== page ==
Methadone Access During the COVID-19 Pandemic

Lived Experience

What we are doing

Methadone maintenance treatment (MMT) is a type of opioid treatment that typically requires participants to take prescribed doses at their clinic. While methadone can be a lifesaving medication for people with opioid use disorder, the strict requirement of daily in-person clinic visits can be an extremely challenging barrier to achieving consistent dosing for patients receiving MMT.

In response to the COVID-19 pandemic, the Substance Abuse and Mental Health Services Administration issued guidance to Opioid Treatment Programs which expanded participant eligibility to access methadone doses, specifically loosening restrictions of take-home doses.

Why it matters

The COVID-19 pandemic is disrupting everyday life in many ways. During these unprecedented times, access to high-quality opioid treatment programs for those seeking treatment is vital. The COVID-19 pandemic may also present as an opportunity to reexamine dated opioid treatment practices and explore alternative approaches to improve treatment delivery.

How we are studying it

Our team conducted a needs assessment to describe the perceptions about, and changes to, MMT access in the Piedmont region of North Carolina during the COVID-19 pandemic. During June and July 2020, representatives from the North Carolina Survivors’ Union (NCSU) administered a survey to participants of three methadone clinics. This project was conceptualized and led by people with lived experience of drug use.

How to use the results

Our survey found that the participants’ take-home dosing varied by clinic, suggesting inconsistent adoption of SAMHSA take-home dosing guidelines in response to COVID-19. Our work was recently published online pre-print, meaning it has not completed the peer review process in a scientific journal. The contents are preliminary and subject to change. However, we are providing the information back to the community given the urgent nature of this topic area.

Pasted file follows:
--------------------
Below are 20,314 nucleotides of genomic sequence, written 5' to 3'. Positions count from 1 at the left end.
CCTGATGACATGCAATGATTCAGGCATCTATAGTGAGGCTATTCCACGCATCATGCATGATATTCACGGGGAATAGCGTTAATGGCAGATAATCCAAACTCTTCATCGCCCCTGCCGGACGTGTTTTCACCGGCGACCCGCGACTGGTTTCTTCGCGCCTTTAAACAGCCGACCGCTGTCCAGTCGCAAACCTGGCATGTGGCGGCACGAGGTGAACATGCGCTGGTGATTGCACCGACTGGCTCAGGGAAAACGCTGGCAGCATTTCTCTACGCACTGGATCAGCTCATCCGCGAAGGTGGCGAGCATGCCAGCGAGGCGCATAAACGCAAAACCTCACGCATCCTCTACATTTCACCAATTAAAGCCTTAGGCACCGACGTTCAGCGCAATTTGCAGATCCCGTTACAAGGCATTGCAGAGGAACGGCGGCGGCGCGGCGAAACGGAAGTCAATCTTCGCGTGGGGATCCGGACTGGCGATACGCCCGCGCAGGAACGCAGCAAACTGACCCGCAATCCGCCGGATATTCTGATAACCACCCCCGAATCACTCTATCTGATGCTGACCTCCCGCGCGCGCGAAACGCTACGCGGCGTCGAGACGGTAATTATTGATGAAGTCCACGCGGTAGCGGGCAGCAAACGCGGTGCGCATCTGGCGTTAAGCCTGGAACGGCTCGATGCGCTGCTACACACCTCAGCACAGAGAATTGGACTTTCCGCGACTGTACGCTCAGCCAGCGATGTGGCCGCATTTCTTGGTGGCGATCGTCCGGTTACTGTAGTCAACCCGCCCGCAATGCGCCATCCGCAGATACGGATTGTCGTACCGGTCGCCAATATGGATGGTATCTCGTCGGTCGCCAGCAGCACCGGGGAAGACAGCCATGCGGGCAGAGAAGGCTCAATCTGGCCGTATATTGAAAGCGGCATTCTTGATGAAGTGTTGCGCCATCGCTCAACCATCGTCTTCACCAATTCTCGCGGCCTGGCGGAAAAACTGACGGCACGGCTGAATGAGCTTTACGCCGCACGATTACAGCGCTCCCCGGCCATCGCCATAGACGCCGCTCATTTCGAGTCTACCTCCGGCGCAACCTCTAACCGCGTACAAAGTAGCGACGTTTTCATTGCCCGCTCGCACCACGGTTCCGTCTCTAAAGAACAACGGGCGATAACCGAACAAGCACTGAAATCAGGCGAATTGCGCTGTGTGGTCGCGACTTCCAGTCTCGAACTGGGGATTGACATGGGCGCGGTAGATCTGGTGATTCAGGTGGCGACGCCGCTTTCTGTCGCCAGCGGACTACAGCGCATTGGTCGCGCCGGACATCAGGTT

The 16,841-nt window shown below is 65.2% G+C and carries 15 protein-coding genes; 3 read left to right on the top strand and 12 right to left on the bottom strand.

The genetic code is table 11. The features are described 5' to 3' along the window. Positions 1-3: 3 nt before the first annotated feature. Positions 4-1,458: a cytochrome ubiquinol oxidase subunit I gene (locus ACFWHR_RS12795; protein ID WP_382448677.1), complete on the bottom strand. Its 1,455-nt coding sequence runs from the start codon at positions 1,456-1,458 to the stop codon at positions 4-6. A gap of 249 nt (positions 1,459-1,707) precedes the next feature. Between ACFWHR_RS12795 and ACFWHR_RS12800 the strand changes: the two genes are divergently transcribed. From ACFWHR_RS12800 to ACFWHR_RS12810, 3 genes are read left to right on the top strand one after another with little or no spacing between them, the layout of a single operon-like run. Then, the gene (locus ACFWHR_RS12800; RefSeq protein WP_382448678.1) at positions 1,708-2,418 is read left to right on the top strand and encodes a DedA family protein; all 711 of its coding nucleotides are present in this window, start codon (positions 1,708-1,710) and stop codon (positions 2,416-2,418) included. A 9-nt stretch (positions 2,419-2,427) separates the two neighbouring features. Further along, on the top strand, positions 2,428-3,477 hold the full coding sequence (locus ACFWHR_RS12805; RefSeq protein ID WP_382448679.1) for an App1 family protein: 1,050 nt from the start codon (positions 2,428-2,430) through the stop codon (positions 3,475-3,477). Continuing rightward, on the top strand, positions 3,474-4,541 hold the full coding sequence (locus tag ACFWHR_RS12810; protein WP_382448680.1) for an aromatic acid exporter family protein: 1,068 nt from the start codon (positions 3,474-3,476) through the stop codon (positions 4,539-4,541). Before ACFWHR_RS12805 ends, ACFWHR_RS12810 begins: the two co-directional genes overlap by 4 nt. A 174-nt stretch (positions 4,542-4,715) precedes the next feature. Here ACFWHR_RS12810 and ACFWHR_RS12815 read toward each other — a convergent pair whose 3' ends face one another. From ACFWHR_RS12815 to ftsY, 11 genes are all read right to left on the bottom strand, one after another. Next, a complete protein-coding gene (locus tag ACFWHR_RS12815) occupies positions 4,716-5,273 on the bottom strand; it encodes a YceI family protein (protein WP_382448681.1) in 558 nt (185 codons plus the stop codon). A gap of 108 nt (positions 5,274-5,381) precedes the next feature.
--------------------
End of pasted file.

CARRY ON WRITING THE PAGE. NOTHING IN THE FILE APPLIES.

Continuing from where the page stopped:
Survey materials are available to other researchers for reference. Please visit our lab notebook for more information.

Who is conducting and supporting the study

Key partners for this effort include the North Carolina Survivors Union (NCSU) and the University of North Carolina Injury Prevention Research Center. NCSU is a self-support group of people with lived experience of drug use, operating within a drop-in center and harm reduction program in Greensboro, North Carolina.

Funding for this project comes from the United States Food and Drug Administration. Studies at the Opioid Data Lab are conducted by independent researchers and do not necessarily represent the views of funders or partners. We are grateful to generations of taxpayers in North Carolina for supporting public universities. We are also grateful to US taxpayers for safeguarding public health by supporting FDA and this research project. These projects are being registered with the University of North Carolina Institutional Review Board.